Large parts of world are not ready for electric cars, Toyota says

By Reuters Time of article published Nov 11, 2021

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Tokyo - Large parts of the world are not ready for zero-emission vehicles, which is why Toyota did not sign a pledge this week to phase out fossil-fuel cars by 2040, the world's largest carmaker said on Thursday.

Six major carmakers, including General Motors, Ford, Volvo Cars and Mercedes-Benz, signed the Glasgow Declaration on Zero Emission Cars and Vans, as did a number of countries including India.

But Toyota and the second biggest carmaker Volkswagen, as well as crucial car markets such as the United States, China and Germany did not.

A spokesperson for Toyota told Reuters that where the energy and charging infrastructure, economics and customer readiness exist, "we are ready to accelerate and help support with appropriate zero-emission vehicles."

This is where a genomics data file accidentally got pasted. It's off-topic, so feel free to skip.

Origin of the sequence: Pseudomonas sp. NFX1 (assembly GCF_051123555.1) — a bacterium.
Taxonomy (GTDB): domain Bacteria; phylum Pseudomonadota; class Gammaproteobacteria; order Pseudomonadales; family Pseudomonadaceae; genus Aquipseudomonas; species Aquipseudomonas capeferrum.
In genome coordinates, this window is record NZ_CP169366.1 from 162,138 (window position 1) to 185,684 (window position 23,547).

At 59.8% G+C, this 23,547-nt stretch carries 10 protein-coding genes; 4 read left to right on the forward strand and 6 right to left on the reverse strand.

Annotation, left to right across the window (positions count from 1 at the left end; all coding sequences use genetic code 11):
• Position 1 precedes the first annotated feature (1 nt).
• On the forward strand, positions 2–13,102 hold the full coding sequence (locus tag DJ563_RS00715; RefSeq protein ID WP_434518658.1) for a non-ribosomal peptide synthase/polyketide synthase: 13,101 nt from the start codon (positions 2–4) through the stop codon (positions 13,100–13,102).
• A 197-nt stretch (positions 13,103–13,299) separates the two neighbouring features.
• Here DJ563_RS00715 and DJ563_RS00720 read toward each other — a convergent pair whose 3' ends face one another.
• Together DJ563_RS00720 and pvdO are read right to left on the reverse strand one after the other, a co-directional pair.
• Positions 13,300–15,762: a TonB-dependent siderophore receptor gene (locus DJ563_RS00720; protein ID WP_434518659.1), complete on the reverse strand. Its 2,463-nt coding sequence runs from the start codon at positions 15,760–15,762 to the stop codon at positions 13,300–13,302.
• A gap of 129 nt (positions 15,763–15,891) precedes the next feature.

"However, in many areas of the world such as Asia, Africa, Middle East ... an environment suitable for promoting full zero emission transport has not yet been established," the spokesperson said. "We think it will take more time to make progress...; thus, it is difficult for us to commit to the joint statement at this stage."

According to a study published by the Munich Mobility Show in April, there are huge global disparities in electric vehicle ownership.

Sales are soaring in the European Union, China and the United States.

But cumulative electric car registrations through 2020 in South America, with a population of more than 420 million, were below 18 000. And registrations in Africa, home to 1.2 billion people, were exclusively in South Africa and totalled just 1509 cars through 2020.

However, Toyota South Africa is still leading the way when it comes to hybrids, with the new Corolla Cross being the first hybrid model to be mass produced in South Africa.

Volkswagen also said the tempo of electric vehicle adoption would "vary from region to region" and Chief Executive Herbert Diess dismissed the zero-emission pledge at a conference on Wednesday.

"It could still make sense to use synthetic fuel cars in Latin America in 2035," Diess said.

Reuters

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